Diary of a Tree Stump
“I would vote for a tree stump if it could beat Donald Trump”
[Timothy Egan, in his Nov. 8, 201...
Buy from Amazon
rapid climate change
Winds of Change
Buy from Amazon
Afterword to the softbound edition.
The Octopus and the Orangutan
The Future In Plain Sight
The Parrot's Lament
Affluence and Discontent
The Alms Race
Apes, Men, & Language
THE CRISES THAT DARE NOT SPEAK THEIR NAMES
Thursday May 15, 2014
[I'm going to continue to bang this drum until I get it right! This appeared in The Daily Beast]
In the first quarter of 2014, the economic impact of extreme weather related to climate change, combined with the inherent weakness of an economy suffering through a depression, produced a preliminary estimate of nearly no economic growth. This stark portrayal is a far cry from how the 0.1% GDP growth of the quarter has been presented. Rather, the narrative has gone something like this: Weather-related disruptions weighed upon business investment and consumer spending as the weak recovery continued.
Thus we continue to endure the two most consequential events of the recent decade without acknowledging either for what they are.
In the case of climate change, this timidity is understandable as change comes as weather and there will never be one clear event that signals indisputably that we’ve entered the climate rapids. Fifty years from now, however, odds are that historians will mark the first decade of this new millennium as the point at which global warming became undeniable, particularly in its economic impacts.
Similarly, future economic historians will likely mark the financial crash of 2008 as the beginning of a depression (it would be nice if they would come back in time and told us when it will end). Here too, it is understandable because there is such a high noise-to-signal ratio amid an incessant drumbeat of often conflicting economic data and so many false starts that it is extremely difficult to define a depression except in retrospect.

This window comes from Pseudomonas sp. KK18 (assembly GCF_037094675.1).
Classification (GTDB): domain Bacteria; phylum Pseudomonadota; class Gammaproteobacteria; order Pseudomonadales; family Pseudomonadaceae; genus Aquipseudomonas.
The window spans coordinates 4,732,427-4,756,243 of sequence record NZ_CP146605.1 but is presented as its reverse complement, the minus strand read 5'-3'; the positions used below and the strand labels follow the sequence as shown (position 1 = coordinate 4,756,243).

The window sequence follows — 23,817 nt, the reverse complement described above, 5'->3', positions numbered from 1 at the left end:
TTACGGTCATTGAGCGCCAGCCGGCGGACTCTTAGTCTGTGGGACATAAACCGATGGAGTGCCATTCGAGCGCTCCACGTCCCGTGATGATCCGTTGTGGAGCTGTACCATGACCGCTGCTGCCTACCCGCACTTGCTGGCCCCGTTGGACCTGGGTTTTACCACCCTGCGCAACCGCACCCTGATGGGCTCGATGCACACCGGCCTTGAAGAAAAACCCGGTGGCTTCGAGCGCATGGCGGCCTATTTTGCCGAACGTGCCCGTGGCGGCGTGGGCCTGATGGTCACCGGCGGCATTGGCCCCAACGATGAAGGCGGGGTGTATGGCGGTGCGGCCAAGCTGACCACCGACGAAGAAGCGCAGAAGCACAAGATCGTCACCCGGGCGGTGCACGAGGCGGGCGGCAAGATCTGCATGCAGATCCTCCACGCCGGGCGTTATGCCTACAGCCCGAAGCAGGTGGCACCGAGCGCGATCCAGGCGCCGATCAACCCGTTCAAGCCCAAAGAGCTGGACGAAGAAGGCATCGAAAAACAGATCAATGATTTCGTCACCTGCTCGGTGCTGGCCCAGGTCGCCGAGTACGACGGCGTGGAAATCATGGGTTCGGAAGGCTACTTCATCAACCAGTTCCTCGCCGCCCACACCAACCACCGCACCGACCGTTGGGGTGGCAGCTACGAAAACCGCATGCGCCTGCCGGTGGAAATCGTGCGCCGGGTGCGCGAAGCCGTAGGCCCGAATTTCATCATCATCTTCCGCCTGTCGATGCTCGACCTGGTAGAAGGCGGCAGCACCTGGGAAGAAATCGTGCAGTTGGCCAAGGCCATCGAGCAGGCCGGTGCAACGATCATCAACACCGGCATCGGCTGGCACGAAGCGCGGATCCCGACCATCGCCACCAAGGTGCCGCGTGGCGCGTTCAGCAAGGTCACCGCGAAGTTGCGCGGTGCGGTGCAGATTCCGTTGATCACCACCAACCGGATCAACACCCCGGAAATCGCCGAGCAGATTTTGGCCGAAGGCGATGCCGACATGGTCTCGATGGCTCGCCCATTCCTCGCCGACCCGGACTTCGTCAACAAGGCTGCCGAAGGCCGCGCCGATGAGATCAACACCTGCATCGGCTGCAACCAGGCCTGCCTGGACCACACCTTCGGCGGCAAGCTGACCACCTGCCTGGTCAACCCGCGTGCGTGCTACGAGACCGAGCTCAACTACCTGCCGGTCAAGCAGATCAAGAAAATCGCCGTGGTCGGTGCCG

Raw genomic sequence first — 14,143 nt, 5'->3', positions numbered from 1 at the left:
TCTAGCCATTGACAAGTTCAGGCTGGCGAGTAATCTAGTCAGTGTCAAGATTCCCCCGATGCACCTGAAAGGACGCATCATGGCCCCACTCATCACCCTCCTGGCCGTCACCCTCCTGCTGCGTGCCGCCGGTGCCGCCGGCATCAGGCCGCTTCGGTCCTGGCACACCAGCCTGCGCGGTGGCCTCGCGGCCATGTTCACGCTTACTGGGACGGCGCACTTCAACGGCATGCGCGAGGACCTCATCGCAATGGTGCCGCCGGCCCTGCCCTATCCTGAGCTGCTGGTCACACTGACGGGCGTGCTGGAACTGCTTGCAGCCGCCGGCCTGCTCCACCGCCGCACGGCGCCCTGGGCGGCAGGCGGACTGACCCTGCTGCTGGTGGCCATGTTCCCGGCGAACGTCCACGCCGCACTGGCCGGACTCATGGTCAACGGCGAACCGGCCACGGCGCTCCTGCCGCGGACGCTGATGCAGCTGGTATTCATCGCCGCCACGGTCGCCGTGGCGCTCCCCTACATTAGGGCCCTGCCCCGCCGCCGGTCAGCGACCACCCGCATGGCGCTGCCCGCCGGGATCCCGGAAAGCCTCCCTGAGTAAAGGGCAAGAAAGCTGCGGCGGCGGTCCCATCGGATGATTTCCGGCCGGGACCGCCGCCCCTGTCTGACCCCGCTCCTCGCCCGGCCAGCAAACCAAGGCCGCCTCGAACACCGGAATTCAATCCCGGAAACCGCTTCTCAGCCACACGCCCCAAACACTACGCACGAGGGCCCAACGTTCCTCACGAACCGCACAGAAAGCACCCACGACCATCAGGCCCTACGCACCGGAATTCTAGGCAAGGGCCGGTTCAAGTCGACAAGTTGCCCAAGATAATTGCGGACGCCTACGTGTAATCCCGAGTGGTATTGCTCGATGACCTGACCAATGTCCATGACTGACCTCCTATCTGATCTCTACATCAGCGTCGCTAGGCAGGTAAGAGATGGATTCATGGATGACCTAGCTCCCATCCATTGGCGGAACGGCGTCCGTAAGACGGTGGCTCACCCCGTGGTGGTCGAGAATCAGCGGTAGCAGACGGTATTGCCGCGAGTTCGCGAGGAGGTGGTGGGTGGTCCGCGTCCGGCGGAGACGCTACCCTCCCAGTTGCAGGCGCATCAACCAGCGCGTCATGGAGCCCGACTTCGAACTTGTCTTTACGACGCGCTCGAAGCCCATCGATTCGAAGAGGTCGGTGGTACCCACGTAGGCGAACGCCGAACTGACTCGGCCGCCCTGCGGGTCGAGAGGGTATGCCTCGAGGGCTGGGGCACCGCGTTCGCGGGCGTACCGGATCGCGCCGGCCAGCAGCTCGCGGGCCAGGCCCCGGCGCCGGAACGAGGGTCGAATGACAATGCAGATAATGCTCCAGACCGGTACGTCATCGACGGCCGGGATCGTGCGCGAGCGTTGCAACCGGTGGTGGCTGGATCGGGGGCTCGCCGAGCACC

Part of the problem is that definitions of depression abound (the concept is so nebulous that the National Bureau of Economic Research, which officially calls recessions, demurs on the question of calling depressions). The description of depression that fits the present situation is a sustained period in which economic output falls substantially below an economy’s potential. Now five years into our “recovery” the Congressional Budget Office estimates that the economy this year will still fall short of its potential output by $723 billion (and this gap comes against figures for potential output that have been steadily marked down by the CBO since 2008, essentially lowering the bar).
Recognizing that things have truly changed has always been difficult for those living through inflection points in history. Those deepest inside the U.S. government and the intelligence community in the late 1980s were among the last to acknowledge that the Cold War was really over as the Soviet Union unraveled. “The Great Depression” as a proper noun only came into popular use in the 1950s, long after the event was over. As the economy bounced around in the mid-1930s, there were many premature calls that the crisis had ended, including one by President Roosevelt in 1936, after three years of impressive recovery, but just before a vicious new recession hit, and unemployment rose to new highs.
This blindness is deeply embedded in human nature. Such is our commitment to the world view we forge during our formative years that often we can’t see what is literally staring us in the face. Jerome Brumer, father of gestalt psychology, demonstrated this in a celebrated experiment in which he showed people a deck of cards salted with the wrong colors for different suits such as a red ace of spades. When the cards were turned over, most people saw them as normal. Only when they could linger for long periods would they see that something was amiss, but even then some people could not put their finger on what was wrong.
Does it matter whether and when we put a label on an era? Yes, greatly. Our reticence to state the obvious but unproven may be understandable, and even prudent, but it is not helpful. Recognizing that the changing climate carries with it harsh economic consequences might spur action to limit the harm. The Obama administration just did its part releasing a draft assessment of climate change asserting that it is already hurting Americans. Still, our current posture that global warming is a nebulous, far-off problem largely explains our complacency about a threat that has in the past been a civilization-killer.